A study has found the EAT-Lancet diet is unaffordable to 1.6 billion people, mostly in sub-Saharan Africa and South Asia.
The ‘planetary health diet’ costs a median of USD $2.84 per day, which is about 60% more expensive than a diet that meets our minimum nutritional requirements. The study found that the diet costs between 3% to 73% of national average incomes. Fruit and vegetables and animal-sourced foods are the most expensive components of the EAT-Lancet reference diet.
The EAT-Lancet diet has many flaws, it is not the perfect diet. But it generates good discussion about what needs to be done to make a healthy and sustainable diet affordable for the global population. A cost-effective diet must be optimised on cost per nutrient or bundle of nutrients. The issue with the EAT-Lancet reference diet is that it involves switching from low cost sources of nutrition to more expensive sources to deliver the nutrients we need. Even then, the EAT-Lancet diet falls short on supplying nutrients such as iron and calcium in adequate amounts, and the protein quality of the diet is lower.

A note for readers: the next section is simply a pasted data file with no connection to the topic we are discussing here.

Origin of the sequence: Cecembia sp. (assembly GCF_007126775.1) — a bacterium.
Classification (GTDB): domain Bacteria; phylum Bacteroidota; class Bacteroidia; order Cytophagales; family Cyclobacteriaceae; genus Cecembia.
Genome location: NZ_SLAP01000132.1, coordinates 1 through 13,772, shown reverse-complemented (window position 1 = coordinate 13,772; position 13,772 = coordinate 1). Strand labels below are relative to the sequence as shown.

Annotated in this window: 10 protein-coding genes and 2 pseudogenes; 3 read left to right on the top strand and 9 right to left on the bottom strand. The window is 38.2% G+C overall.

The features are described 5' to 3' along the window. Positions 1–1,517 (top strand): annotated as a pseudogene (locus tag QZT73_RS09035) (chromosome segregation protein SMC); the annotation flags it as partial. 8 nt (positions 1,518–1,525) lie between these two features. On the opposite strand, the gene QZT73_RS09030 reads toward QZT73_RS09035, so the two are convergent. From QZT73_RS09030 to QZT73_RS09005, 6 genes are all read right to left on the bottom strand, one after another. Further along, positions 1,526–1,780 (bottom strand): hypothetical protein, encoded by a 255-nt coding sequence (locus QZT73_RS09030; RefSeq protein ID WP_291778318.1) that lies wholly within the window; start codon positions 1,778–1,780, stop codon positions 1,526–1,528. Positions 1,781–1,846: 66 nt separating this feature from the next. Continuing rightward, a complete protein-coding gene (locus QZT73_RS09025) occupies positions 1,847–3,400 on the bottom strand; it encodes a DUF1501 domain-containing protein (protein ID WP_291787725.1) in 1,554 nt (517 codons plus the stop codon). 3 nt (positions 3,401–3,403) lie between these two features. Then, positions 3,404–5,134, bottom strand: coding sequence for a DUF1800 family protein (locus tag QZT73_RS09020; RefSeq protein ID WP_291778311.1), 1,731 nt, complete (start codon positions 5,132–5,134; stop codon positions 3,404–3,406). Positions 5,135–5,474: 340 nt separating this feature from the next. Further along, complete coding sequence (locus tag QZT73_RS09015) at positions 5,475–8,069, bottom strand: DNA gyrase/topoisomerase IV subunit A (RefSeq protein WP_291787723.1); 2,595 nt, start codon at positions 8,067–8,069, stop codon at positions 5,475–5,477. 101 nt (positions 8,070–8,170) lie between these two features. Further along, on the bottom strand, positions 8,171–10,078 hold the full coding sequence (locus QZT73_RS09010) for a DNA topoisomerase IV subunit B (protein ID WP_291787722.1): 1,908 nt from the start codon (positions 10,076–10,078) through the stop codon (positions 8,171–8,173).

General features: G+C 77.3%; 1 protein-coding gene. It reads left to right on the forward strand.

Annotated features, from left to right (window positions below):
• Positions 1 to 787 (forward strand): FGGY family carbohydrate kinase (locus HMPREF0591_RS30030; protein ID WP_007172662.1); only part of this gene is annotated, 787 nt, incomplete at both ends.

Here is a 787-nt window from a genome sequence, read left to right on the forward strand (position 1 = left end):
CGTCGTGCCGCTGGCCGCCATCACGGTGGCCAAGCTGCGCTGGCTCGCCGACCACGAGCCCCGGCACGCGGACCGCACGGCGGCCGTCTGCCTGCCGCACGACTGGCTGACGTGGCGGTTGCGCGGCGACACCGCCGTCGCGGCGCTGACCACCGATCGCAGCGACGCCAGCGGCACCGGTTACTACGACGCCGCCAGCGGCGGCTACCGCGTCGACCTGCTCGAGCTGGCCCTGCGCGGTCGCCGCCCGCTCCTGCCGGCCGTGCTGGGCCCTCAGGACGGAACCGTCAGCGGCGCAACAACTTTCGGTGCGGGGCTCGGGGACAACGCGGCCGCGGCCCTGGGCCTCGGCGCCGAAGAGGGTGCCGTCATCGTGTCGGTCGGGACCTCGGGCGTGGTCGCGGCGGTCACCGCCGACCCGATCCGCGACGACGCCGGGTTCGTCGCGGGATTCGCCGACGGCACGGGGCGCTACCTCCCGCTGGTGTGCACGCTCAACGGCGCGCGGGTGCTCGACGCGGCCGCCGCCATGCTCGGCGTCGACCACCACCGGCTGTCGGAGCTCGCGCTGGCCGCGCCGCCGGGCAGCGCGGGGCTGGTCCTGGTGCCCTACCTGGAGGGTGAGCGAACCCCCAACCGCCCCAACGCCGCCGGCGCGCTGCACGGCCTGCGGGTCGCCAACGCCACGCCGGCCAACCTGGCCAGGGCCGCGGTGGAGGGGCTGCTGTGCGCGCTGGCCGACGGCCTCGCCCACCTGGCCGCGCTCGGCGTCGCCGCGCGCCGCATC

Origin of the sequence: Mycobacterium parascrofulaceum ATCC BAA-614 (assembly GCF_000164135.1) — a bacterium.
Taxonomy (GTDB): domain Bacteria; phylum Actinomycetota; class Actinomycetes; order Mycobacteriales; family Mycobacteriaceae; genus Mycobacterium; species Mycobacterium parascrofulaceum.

Furthermore, switching to more expensive sources of nutrition means supply and demand can get out of balance due to demand increasing from those who can afford those foods. Supply may not be able to react quick enough, for example, tree nuts take 3 to 10 years before the trees start producing nuts. As a result, prices will increase, and food will become even less affordable to some of the population.
To make a sustainable diet affordable by the global population, the cheapest source of quality, bioavailable nutrients should be prioritised. For example, in the US, dairy is the lowest cost source of dietary calcium, riboflavin and vitamin B12, and should therefore be prioritised.
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